Avon 1974 cover, c/o
HunkyDory aka Jean of Montréal
Thomas M. Disch's 334 is a labyrinthine, perplexing but engrossing work of exceptional quality. Despite my own enthusiasm for it, I can see that its coarser moments (there a number of truly vulgar metaphors and challenging thematic allusions) would distress or dishearten many readers, and almost certainly debarred the work from being honoured with one of the major traditional SF awards within its own historic present in the early 1970s, although it was a Nebula nominee in 1974. It focuses on the lives of a dozen or so individuals who are either residents of, or in some way associated with, 334 East 11th Street, Manhattan (p. 10), at the end of the first quarter of the twenty-first century. Analyses of apartment block fiction invariably defer to Georges Perec's Life: A User's Manual, but Disch's work (which predates Perec's novel by some fourteen years) should rightly oust the latter for this mantle, in my opinion.
|A scan of p.168, kindly provided by HunkyDory aka Jean of Montréal|
The narrative framework allows Disch's disparate collection of short stories to offer multiple perspectives on the grim near-future of his imagination. An ageing nation, twenty-first century America enforces population control, and the majority of its citizens live in poverty in a decaying urban environment. It is inferred (e.g. p. 159) that the global economy has collapsed, toppling liberal democracy in the process. America is now run by MODICUM, a centrally controlled state bureau. The new society that has arisen from the ashes of the old is stable but anodyne and grey, stripped of vitality and potential. Its citizens look back upon the hope that the past seemed to offer with envy in the midst of the chaotic, atavistic conditions that they now endure. Museums feature simulacra of supermarkets, and allow visitors to walk up and down the aisles with trolleys to recreate the experience of shopping without actually being able to buy anything, as all the goods are fake.
The blank joylessness of life is palliated by the narcotic haze facilitated by morbehanine, which is ingested in several different forms for different purposes: 'modified by narcotising agents, it was marketed as Oraline; with caffeine it became Koffee and Yes; with tranquillisers, Fadeout. In its crude form it was used only by the intellectual elite who practised Historical Analysis' (p. 94), a sort of living historical interaction which presupposes sufficient knowledge to be able to conjure up a useful dream-state within which to test historical hypotheses.
Disch treads a Beckettian line between hope and despair, where baldly stated affirmatives seem to undermine the conditions of their possibility in the act of their enunciation. When Birdie Ludd says 'nothing in the past was worth shit, but the future, Ah! the future was blazing with promise' (p. 28), it is impossible not to think of Beckett's Krapp: 'perhaps my best years are gone. When there was a chance of happiness. But I wouldn't want them back. Not with the fire in me now'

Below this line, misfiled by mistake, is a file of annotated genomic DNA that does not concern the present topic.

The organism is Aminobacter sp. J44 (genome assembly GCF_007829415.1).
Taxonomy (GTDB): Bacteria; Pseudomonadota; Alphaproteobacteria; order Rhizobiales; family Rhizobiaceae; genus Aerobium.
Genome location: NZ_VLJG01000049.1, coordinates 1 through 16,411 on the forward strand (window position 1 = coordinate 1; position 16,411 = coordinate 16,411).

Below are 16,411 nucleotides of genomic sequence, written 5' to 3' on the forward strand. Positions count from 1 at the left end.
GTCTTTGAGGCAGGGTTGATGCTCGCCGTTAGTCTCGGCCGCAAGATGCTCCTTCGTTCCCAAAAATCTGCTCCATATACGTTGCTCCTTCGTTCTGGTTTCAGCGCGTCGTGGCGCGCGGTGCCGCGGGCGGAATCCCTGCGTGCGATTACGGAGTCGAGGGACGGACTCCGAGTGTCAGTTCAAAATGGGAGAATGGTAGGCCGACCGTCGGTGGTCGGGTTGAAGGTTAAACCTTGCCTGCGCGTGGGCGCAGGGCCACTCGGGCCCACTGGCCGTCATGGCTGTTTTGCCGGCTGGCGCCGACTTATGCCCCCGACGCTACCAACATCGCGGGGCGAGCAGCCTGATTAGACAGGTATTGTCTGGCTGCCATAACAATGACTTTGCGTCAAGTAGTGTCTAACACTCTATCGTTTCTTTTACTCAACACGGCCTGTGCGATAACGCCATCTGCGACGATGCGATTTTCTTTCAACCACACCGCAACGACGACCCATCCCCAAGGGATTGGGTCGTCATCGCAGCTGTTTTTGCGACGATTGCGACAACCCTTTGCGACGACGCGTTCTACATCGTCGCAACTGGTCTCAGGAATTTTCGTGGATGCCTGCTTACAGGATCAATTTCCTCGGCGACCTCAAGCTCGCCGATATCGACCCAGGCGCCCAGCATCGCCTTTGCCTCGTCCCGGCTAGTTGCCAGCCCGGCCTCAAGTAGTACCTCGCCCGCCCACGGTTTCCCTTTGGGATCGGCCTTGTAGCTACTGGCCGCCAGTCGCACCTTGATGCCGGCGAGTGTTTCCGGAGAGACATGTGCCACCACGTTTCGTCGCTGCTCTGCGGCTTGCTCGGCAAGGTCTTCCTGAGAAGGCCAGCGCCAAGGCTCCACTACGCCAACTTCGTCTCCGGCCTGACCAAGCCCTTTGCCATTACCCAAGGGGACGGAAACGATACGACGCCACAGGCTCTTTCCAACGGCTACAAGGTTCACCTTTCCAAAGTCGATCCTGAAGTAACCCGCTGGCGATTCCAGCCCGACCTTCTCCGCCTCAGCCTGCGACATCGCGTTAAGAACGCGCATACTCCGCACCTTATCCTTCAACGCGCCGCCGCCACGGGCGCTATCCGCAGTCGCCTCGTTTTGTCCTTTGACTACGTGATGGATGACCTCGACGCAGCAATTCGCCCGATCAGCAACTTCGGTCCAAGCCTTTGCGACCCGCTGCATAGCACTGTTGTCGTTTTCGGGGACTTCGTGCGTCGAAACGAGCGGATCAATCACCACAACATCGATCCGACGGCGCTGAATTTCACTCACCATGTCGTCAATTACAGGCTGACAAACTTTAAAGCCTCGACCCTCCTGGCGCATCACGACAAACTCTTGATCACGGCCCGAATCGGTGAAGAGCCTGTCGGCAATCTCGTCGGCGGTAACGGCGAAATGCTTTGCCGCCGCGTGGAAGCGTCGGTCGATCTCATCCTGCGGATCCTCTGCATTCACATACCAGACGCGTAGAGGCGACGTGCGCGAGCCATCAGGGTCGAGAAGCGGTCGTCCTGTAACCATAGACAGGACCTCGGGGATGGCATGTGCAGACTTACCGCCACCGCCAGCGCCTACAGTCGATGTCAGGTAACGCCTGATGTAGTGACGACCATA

Over thirty-five years on from the date of its composition, 334 is a fascinating text to engage with in our own historical present, as the world economy lists crazily in wild economic waters: 'no one sees his own culture declining till around the age of forty, and then everyone does... But things had been going downhill for two hundred years... or three or four' (p. 99). The implicit argument here is that democracy was never an evolutionary end-point for societal and economic arrangements. Disch's rendering of a possible alternative is hardly an encouraging one, but it is easy to read 334 as a collective plea for humanity to let go of the rising balloon it clings on to with a faltering grasp, acknowledge the impossibility of perpetuating the dream-state that late capitalism engenders in those that fall under its malign, narcotizing influence and have the courage to accept that novel systems of social and economic arrangements are required.
'Heaven. What is heaven? Heaven is a supermarket [...] And I would just go down the aisles with my big cart in a kind of trance, the way they say the housewives did then, without thinking what any of it was going to cost. Without thinking. A.D. Nineteen-fifty-three - you're right, that's heaven [...] That's the trouble with heaven. You say something that sounds nice, but then you think, would you really want it a second time? A third time? Like your highway, it would be great once. And then? What then? (pp. 223-4).
Creativeness is the ability to see relationships where none exist (p. 29).